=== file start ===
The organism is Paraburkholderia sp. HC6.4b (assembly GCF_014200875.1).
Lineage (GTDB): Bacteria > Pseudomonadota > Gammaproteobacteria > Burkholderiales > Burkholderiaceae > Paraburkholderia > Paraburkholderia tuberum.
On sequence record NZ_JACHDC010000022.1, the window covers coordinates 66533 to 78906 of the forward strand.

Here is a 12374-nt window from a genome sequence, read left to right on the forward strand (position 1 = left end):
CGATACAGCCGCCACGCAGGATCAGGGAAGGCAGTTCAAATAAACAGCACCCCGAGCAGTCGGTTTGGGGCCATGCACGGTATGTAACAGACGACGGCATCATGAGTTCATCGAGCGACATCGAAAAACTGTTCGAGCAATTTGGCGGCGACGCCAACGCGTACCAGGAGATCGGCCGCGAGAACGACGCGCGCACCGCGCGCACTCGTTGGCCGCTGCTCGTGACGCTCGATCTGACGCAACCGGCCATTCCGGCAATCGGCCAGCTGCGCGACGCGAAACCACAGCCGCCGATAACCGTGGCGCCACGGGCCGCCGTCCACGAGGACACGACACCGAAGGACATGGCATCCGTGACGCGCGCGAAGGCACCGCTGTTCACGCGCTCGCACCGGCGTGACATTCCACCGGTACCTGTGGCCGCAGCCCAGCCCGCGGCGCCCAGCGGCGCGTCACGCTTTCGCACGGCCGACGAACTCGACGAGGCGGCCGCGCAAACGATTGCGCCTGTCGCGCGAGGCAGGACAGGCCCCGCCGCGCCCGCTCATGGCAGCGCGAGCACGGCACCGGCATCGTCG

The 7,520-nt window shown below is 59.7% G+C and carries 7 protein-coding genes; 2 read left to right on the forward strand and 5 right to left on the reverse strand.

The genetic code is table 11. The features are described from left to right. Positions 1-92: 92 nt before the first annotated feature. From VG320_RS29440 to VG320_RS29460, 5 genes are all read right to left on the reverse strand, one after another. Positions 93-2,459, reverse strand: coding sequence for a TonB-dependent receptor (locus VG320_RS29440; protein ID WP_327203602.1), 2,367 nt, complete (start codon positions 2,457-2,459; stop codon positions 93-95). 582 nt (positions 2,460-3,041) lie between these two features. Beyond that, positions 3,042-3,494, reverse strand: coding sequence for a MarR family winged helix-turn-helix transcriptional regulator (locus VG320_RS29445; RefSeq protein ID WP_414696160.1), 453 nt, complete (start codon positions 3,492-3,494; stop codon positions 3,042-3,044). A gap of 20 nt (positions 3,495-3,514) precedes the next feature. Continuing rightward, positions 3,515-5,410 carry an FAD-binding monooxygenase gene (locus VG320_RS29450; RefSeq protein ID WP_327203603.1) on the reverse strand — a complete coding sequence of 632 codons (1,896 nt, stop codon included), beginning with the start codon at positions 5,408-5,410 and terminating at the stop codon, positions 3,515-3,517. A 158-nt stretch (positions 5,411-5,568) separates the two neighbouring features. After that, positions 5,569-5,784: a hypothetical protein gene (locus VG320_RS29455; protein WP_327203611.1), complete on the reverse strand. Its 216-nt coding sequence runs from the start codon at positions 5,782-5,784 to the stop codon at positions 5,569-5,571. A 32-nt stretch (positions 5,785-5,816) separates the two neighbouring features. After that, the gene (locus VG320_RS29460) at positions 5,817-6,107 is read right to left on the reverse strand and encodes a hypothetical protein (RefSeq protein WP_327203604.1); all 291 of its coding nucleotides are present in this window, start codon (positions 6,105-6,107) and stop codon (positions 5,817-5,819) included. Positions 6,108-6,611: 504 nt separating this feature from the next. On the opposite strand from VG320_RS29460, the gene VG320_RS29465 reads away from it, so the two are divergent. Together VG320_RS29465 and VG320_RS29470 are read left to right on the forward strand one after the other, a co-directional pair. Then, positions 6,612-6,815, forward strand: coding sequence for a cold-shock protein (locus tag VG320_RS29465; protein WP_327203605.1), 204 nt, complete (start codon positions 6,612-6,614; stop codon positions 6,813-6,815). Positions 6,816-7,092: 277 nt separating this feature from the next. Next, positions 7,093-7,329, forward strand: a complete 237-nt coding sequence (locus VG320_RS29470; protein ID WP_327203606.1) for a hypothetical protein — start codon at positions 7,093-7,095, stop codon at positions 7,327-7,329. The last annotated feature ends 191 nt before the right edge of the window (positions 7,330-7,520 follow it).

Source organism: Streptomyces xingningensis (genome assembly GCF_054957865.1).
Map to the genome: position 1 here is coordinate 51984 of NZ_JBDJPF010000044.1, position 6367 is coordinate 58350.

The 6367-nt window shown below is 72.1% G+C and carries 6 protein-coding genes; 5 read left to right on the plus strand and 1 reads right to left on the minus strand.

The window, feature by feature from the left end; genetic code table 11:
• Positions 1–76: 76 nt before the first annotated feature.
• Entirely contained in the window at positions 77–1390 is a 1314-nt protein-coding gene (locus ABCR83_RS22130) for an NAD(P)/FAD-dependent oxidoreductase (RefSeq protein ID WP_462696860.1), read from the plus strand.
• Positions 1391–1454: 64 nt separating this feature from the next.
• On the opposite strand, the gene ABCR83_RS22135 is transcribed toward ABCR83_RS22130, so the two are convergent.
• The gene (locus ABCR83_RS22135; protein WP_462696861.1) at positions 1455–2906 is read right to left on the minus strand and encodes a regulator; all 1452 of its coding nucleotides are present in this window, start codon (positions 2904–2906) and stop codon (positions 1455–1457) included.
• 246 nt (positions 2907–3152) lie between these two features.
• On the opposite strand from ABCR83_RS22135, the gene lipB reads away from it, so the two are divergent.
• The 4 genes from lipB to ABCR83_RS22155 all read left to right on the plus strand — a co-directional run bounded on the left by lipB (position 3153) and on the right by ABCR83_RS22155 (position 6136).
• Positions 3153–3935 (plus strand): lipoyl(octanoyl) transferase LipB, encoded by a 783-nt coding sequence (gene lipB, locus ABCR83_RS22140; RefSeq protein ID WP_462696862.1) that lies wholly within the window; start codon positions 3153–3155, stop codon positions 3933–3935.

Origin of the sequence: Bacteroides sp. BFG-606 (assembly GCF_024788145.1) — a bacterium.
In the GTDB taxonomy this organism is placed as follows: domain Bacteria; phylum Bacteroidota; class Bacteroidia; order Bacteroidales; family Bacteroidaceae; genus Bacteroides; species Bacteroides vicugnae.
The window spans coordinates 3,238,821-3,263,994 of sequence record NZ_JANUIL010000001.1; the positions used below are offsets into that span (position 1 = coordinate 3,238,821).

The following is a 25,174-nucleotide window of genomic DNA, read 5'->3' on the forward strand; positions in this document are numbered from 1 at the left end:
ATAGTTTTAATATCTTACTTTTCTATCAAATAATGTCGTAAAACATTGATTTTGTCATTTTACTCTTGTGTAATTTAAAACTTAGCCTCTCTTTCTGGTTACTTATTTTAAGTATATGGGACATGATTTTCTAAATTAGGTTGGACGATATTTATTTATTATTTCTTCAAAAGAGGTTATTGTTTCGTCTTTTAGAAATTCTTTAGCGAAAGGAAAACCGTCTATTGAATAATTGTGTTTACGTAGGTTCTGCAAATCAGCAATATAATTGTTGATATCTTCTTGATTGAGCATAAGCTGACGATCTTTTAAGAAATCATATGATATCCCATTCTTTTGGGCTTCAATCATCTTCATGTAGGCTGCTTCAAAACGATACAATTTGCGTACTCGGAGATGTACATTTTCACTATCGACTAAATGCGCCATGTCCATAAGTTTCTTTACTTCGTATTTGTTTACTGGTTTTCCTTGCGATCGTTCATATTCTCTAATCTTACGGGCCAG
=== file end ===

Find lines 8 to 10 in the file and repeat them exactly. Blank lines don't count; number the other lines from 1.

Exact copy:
Source organism: Streptomyces xingningensis (genome assembly GCF_054957865.1).
Map to the genome: position 1 here is coordinate 51984 of NZ_JBDJPF010000044.1, position 6367 is coordinate 58350.

The 6367-nt window shown below is 72.1% G+C and carries 6 protein-coding genes; 5 read left to right on the plus strand and 1 reads right to left on the minus strand.